The literary device is a kind of personification that is focused much more closely on the poet’s own emotional state and that which they are describing.
The term was first coined by John Ruskin in the book Modern Painters. It has fallen out of favour by some though as it was originally created to refer to poor, sentimental descriptions, or at least that’s how Ruskin saw them. He used it against poets such as Keats, Wordsworth and Shelley. Nowadays, due to a change in the understood meaning of words such as “fallacy” writers and critics usually use personification to describe this literary technique instead.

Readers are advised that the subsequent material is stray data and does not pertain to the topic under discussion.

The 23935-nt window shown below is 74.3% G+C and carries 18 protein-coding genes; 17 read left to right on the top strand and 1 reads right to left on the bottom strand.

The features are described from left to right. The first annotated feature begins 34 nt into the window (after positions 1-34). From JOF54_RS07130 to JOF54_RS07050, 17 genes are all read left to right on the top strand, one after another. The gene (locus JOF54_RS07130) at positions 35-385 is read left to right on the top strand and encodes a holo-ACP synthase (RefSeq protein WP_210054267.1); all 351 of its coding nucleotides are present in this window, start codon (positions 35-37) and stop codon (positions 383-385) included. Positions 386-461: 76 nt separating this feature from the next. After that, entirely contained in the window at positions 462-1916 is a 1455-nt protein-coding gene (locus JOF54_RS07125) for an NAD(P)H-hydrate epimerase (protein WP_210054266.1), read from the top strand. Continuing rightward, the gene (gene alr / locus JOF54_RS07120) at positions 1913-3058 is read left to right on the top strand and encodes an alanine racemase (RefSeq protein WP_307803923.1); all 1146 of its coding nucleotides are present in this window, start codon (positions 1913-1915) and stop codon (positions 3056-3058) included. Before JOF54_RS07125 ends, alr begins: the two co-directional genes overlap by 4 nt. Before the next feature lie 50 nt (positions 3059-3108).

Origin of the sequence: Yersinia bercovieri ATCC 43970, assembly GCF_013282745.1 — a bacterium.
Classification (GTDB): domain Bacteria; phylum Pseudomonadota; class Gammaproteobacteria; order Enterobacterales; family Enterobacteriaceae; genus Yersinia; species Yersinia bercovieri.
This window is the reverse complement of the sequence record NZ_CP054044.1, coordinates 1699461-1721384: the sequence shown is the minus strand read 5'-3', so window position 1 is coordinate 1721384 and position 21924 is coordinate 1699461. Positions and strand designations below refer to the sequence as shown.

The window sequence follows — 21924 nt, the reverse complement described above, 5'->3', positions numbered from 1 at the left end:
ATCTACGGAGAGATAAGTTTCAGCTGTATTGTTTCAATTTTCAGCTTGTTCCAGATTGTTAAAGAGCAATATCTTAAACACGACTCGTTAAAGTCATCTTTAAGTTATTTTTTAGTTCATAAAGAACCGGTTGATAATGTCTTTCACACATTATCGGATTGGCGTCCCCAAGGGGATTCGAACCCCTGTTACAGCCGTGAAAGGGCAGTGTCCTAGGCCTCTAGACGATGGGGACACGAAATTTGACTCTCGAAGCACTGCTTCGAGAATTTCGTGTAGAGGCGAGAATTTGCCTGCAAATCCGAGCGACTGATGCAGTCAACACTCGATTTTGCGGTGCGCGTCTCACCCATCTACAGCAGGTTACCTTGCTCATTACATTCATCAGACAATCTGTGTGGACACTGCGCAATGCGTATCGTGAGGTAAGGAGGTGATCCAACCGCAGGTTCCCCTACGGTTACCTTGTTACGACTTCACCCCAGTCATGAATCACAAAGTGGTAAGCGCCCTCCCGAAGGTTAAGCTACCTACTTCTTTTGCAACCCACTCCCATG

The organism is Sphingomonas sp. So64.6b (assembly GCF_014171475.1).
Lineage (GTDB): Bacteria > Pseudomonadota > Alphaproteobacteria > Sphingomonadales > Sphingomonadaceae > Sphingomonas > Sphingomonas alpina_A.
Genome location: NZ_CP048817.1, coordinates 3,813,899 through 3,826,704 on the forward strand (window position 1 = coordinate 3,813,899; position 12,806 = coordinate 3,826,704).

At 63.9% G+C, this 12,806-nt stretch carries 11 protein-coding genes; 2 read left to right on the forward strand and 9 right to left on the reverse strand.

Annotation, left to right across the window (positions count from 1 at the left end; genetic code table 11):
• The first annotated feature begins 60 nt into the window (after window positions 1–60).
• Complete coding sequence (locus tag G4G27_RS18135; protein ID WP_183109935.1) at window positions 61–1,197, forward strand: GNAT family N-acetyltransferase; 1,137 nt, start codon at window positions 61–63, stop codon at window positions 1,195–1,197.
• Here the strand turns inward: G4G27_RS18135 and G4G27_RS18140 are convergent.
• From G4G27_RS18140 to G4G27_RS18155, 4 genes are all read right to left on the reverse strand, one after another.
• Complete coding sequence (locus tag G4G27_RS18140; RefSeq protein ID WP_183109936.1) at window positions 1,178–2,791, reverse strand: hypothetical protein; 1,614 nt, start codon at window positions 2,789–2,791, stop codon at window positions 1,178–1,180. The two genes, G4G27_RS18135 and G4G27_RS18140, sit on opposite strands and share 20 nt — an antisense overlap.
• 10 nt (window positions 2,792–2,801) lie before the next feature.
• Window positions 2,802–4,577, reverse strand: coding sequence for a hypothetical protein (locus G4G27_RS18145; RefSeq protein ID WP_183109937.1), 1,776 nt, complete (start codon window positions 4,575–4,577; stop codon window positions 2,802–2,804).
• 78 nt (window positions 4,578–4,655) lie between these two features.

Examples of Pathetic Fallacy
The best examples come from moments in which the poet’s tone comes through clearly. For instance, the joy in William Wordsworth‘s ‘Daffodils‘. Take a look at these lines as an example of how he has imbued the nature around him with very human emotions that mirror his own:
The waves beside them danced; but theyOut-did the sparkling waves in glee:A poet could not but be gay,In such a jocund company:
“Prophet!” said I, “thing of evil!—prophet still, if bird or devil!—Whether Tempter sent, or whether tempest tossed thee here ashore,Desolate yet all undaunted, on this desert land enchanted—On this home by Horror haunted—tell me truly, I implore—Is there—is there balm in Gilead?—tell me—tell me, I implore!”Quoth the Raven “Nevermore.”